Several weeks have passed since the Facebook and Cambridge Analytica scandal came to the fore. This matter is considered as the biggest violation of privacy in the history of the social network.
The debate that subsequently arose addressed different sides, from the non-consensual use of information of the users to the psychographic profiles elaborated from the information of users.
There are questions to answer and those questions made the CEO of Facebook, Mark Zuckerberg, appear at the Senate of the USA to give explanations on what happened.
The explanations he gave didn’t convince users, senators or anyone on Facebook, but they were useful to relax the spirits and turn the page.
In any case, users had finally opened their eyes to what their acceptance of Facebook conditions actually meant… or have they?
Apparently, the scandal was a before and after in the perception of the social network. But, I think that may not be the case.
When it was revealed how our information had been interpreted to deduce our political preferences and our social concerns, the immediate response was a general feeling of rejection towards the platform, towards its behavior and towards the violation of the trust we had given to them without hesitation.
And then we had the excuse of lack of knowledge, using the unclear terms and conditions of the service to justify it to us.
It was then that a reality became publicly apparent that was clearly known by everyone, but that no one was willing to openly admit: nobody reads the terms and conditions.
Not even Facebook read the conditions of the application that Cambridge Analytica used to get the data from users. This makes us wonder where the border is between the obligation to inform companies about the use of their data and doing so in an understandable and accessible way to the average user.
The situation showed that users consent provided to Facebook was anything but informed, as to be so, three requirements must be met: the information must be clear, everything is understood and acceptance is voluntary.
It’s evident that the information sometimes can take inscrutable and unintelligible forms, which leads us to the second of the requirements: the understanding. It can be ignored with the objective of getting automatic consent from users, who don’t want to get lost in an interplay of technicalities and legal concepts.
Regarding voluntariness, I prefer to speak of a forced voluntariness, since the platform becomes one of the most widespread, so its use becomes obligatory if a person doesn’t want to become a kind of digital pariah.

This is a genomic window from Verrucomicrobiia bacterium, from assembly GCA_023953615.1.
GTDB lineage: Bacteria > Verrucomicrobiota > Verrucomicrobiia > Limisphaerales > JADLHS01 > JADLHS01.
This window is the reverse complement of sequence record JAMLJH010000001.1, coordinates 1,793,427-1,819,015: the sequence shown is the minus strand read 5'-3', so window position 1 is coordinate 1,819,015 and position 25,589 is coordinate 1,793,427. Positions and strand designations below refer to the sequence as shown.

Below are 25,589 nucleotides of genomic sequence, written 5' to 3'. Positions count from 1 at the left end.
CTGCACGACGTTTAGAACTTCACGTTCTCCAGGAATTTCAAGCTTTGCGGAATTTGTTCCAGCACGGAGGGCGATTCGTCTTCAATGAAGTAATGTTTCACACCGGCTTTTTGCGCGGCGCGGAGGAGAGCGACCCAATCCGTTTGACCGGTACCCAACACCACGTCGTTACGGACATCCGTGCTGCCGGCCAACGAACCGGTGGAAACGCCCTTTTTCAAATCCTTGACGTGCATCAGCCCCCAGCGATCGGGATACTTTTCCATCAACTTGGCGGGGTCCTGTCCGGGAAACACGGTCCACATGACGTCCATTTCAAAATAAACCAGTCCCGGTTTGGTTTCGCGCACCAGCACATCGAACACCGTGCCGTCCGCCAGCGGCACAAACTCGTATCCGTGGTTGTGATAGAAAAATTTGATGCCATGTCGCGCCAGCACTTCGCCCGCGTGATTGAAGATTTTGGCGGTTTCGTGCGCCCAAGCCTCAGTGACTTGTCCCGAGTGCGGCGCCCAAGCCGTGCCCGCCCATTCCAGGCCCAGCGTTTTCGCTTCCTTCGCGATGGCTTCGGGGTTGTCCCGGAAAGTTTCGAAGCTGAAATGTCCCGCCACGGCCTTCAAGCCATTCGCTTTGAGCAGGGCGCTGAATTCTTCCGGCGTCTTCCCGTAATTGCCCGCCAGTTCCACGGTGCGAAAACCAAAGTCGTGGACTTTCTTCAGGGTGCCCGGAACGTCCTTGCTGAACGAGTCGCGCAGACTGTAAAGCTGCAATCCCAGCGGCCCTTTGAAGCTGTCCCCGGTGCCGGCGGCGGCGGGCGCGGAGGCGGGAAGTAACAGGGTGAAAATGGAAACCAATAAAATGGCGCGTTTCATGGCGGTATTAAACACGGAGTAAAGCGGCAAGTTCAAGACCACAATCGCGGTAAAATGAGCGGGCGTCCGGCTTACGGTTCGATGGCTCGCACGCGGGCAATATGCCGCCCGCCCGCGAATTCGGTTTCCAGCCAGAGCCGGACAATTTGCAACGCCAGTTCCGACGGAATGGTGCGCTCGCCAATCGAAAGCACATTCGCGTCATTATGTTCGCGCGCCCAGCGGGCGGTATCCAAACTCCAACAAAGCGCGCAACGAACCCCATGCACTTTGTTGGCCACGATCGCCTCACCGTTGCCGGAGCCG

Moreover, there is a fact that the clauses of the contract have no alternative or aren’t negotiable. There doesn’t seem to be any kind of voluntariness, not even in its most metaphorical version.
This dose of reality showed us how far the Internet giants are able to take advantage of our information, so it is time to consider at what point of the game we are at.
According to an Ipsos survey published last Sunday by Reuters, one in four users has reduced their activity or has even suspended their Facebook accounts after the scandal. However, the remaining three quarters are still as active, or more so, than before it. What excuse will we use when the next data leak occurs?
Beyond broken commitments and uninformed consents, the reaction of the average user does not stop surprising. It is likely that there is some psychology behind this behavior and it seems that we forget quickly because we have already created the need to live connected. We find it hard to give that up.
How do we reduce the use of a service that links you with others, that makes you feel part of the group, that satisfies that sense of belonging so rooted in the human being from its origins?
The justifications are running out. Possibly, the question that we have to answer now is not whether we know what the Internet giants do with our data, but if we are willing to continue paying with our information for the service they provide us. What price are we putting on our privacy?
The key may be that the data is “only” data, ethereal, not palpable or tangible, at least not when there is a huge didactic campaign to explain what giants do with all the information we provide.
In the meantime, this data will continue to seem innocuous, and we will not be aware that the intelligence and understanding derived from users data isn’t harmless.
After all, we may be doomed to “like” the Facebook scandal. Paradoxical as it may seem.